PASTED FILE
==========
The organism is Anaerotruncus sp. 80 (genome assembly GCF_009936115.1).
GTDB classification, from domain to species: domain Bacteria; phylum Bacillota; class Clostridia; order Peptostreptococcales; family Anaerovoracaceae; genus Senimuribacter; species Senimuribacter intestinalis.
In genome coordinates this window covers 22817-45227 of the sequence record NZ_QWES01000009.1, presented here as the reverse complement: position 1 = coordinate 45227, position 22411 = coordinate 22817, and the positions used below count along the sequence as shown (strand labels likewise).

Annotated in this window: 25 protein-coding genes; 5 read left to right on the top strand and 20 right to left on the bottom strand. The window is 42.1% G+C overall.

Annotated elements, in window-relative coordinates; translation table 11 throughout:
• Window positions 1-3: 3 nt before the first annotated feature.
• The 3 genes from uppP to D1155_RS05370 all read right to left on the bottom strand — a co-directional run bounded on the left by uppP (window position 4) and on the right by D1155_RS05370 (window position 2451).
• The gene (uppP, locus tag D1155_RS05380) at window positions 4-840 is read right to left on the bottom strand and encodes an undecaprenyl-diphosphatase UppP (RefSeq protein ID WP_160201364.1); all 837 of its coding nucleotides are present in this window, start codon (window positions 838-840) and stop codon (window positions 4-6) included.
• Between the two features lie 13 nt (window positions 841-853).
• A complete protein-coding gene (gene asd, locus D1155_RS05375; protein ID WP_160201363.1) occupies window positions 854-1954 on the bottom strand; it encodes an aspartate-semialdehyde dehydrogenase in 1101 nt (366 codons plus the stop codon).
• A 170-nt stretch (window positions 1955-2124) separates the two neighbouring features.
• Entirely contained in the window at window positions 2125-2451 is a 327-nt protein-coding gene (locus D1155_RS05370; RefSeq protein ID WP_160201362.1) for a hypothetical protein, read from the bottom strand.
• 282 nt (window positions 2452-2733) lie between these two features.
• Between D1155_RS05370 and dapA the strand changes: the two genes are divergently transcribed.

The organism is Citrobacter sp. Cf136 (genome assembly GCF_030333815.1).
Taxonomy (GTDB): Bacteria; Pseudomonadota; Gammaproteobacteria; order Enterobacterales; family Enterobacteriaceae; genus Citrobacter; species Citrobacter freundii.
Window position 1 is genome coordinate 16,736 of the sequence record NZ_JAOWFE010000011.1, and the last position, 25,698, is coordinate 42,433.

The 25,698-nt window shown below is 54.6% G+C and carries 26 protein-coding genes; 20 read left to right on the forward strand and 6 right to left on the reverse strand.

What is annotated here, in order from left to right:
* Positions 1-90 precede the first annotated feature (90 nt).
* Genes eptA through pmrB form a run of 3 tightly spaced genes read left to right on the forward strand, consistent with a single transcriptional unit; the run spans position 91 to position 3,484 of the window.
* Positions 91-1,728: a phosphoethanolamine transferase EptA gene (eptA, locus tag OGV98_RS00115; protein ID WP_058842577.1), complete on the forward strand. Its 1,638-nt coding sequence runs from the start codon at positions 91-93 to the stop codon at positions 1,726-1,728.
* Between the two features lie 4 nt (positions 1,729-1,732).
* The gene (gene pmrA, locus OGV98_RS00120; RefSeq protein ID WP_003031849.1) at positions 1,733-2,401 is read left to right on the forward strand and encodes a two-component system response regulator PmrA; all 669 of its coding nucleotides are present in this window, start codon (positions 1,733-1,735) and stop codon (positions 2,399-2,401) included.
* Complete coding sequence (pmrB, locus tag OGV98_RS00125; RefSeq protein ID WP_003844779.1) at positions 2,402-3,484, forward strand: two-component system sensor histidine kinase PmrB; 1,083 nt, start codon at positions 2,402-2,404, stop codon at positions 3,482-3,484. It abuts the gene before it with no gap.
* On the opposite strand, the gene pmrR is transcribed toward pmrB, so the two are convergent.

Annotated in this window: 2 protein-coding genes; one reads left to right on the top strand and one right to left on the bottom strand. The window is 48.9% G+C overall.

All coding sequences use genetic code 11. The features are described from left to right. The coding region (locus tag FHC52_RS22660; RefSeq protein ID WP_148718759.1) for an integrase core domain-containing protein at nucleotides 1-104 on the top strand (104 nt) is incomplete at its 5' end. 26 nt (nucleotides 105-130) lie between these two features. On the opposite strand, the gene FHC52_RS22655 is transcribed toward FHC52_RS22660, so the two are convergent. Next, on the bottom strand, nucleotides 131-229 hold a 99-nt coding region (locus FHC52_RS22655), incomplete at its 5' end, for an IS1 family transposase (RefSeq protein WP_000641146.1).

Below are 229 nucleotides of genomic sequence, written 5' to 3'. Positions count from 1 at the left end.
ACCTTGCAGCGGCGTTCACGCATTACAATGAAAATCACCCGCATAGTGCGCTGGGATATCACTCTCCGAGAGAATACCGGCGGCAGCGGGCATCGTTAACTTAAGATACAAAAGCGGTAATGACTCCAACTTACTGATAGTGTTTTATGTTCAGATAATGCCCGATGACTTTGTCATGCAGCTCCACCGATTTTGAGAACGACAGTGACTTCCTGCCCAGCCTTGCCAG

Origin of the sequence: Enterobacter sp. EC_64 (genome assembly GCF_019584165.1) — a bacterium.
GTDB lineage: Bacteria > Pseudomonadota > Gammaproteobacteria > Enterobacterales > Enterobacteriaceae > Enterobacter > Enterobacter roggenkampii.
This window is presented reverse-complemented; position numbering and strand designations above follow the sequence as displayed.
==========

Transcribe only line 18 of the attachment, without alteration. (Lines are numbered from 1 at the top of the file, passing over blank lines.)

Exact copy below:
The 25,698-nt window shown below is 54.6% G+C and carries 26 protein-coding genes; 20 read left to right on the forward strand and 6 right to left on the reverse strand.